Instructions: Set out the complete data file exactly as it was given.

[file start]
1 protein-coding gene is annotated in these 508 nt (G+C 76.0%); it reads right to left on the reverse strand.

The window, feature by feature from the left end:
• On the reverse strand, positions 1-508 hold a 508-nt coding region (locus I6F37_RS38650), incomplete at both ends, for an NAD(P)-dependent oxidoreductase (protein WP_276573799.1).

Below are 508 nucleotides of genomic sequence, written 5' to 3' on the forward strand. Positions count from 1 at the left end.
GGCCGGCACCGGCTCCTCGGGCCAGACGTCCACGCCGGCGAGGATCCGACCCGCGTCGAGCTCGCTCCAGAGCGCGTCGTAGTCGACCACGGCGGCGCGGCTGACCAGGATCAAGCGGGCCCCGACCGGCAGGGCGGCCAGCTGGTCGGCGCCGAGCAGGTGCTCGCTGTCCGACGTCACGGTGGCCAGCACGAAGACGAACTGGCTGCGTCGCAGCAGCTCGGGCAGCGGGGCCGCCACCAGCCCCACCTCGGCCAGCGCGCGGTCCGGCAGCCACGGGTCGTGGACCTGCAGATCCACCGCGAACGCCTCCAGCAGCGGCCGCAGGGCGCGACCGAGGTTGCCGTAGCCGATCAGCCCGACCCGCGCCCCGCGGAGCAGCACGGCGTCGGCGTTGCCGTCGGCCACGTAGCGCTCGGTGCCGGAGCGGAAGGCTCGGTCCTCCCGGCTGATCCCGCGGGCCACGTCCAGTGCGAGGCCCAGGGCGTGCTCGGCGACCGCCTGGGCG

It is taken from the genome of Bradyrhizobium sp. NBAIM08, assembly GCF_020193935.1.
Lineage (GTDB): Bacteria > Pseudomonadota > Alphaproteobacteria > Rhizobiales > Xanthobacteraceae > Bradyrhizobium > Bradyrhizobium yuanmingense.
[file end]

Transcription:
1 protein-coding gene is annotated in these 508 nt (G+C 76.0%); it reads right to left on the reverse strand.

The window, feature by feature from the left end:
• On the reverse strand, positions 1-508 hold a 508-nt coding region (locus I6F37_RS38650), incomplete at both ends, for an NAD(P)-dependent oxidoreductase (protein WP_276573799.1).

Below are 508 nucleotides of genomic sequence, written 5' to 3' on the forward strand. Positions count from 1 at the left end.
GGCCGGCACCGGCTCCTCGGGCCAGACGTCCACGCCGGCGAGGATCCGACCCGCGTCGAGCTCGCTCCAGAGCGCGTCGTAGTCGACCACGGCGGCGCGGCTGACCAGGATCAAGCGGGCCCCGACCGGCAGGGCGGCCAGCTGGTCGGCGCCGAGCAGGTGCTCGCTGTCCGACGTCACGGTGGCCAGCACGAAGACGAACTGGCTGCGTCGCAGCAGCTCGGGCAGCGGGGCCGCCACCAGCCCCACCTCGGCCAGCGCGCGGTCCGGCAGCCACGGGTCGTGGACCTGCAGATCCACCGCGAACGCCTCCAGCAGCGGCCGCAGGGCGCGACCGAGGTTGCCGTAGCCGATCAGCCCGACCCGCGCCCCGCGGAGCAGCACGGCGTCGGCGTTGCCGTCGGCCACGTAGCGCTCGGTGCCGGAGCGGAAGGCTCGGTCCTCCCGGCTGATCCCGCGGGCCACGTCCAGTGCGAGGCCCAGGGCGTGCTCGGCGACCGCCTGGGCG

It is taken from the genome of Bradyrhizobium sp. NBAIM08, assembly GCF_020193935.1.
Lineage (GTDB): Bacteria > Pseudomonadota > Alphaproteobacteria > Rhizobiales > Xanthobacteraceae > Bradyrhizobium > Bradyrhizobium yuanmingense.